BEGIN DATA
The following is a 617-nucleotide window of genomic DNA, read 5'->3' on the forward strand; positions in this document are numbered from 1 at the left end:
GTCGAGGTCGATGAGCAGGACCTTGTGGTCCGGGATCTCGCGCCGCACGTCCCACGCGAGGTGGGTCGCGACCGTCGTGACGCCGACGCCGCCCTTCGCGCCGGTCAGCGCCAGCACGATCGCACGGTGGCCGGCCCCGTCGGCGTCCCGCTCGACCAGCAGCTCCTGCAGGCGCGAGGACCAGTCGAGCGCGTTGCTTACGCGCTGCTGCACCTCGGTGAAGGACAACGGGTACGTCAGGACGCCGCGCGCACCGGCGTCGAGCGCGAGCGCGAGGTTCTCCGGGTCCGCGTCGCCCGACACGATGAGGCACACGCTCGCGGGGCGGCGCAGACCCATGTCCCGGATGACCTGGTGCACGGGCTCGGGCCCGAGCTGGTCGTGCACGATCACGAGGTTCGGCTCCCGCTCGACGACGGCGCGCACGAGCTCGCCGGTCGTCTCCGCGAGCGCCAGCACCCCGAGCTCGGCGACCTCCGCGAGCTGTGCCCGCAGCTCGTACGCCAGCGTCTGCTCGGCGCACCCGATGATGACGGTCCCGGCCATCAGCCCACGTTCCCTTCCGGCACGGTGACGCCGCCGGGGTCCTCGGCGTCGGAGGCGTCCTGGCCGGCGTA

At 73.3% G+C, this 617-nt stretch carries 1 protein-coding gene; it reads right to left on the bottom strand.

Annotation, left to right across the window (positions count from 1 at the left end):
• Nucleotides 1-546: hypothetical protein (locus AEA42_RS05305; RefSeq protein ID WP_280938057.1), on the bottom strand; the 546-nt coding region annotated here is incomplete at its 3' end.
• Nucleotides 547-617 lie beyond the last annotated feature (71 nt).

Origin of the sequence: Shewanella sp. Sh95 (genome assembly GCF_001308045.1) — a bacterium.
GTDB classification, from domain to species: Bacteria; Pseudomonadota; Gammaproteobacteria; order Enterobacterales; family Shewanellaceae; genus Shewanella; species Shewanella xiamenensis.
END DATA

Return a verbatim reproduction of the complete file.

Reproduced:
The following is a 617-nucleotide window of genomic DNA, read 5'->3' on the forward strand; positions in this document are numbered from 1 at the left end:
GTCGAGGTCGATGAGCAGGACCTTGTGGTCCGGGATCTCGCGCCGCACGTCCCACGCGAGGTGGGTCGCGACCGTCGTGACGCCGACGCCGCCCTTCGCGCCGGTCAGCGCCAGCACGATCGCACGGTGGCCGGCCCCGTCGGCGTCCCGCTCGACCAGCAGCTCCTGCAGGCGCGAGGACCAGTCGAGCGCGTTGCTTACGCGCTGCTGCACCTCGGTGAAGGACAACGGGTACGTCAGGACGCCGCGCGCACCGGCGTCGAGCGCGAGCGCGAGGTTCTCCGGGTCCGCGTCGCCCGACACGATGAGGCACACGCTCGCGGGGCGGCGCAGACCCATGTCCCGGATGACCTGGTGCACGGGCTCGGGCCCGAGCTGGTCGTGCACGATCACGAGGTTCGGCTCCCGCTCGACGACGGCGCGCACGAGCTCGCCGGTCGTCTCCGCGAGCGCCAGCACCCCGAGCTCGGCGACCTCCGCGAGCTGTGCCCGCAGCTCGTACGCCAGCGTCTGCTCGGCGCACCCGATGATGACGGTCCCGGCCATCAGCCCACGTTCCCTTCCGGCACGGTGACGCCGCCGGGGTCCTCGGCGTCGGAGGCGTCCTGGCCGGCGTA

At 73.3% G+C, this 617-nt stretch carries 1 protein-coding gene; it reads right to left on the bottom strand.

Annotation, left to right across the window (positions count from 1 at the left end):
• Nucleotides 1-546: hypothetical protein (locus AEA42_RS05305; RefSeq protein ID WP_280938057.1), on the bottom strand; the 546-nt coding region annotated here is incomplete at its 3' end.
• Nucleotides 547-617 lie beyond the last annotated feature (71 nt).

Origin of the sequence: Shewanella sp. Sh95 (genome assembly GCF_001308045.1) — a bacterium.
GTDB classification, from domain to species: Bacteria; Pseudomonadota; Gammaproteobacteria; order Enterobacterales; family Shewanellaceae; genus Shewanella; species Shewanella xiamenensis.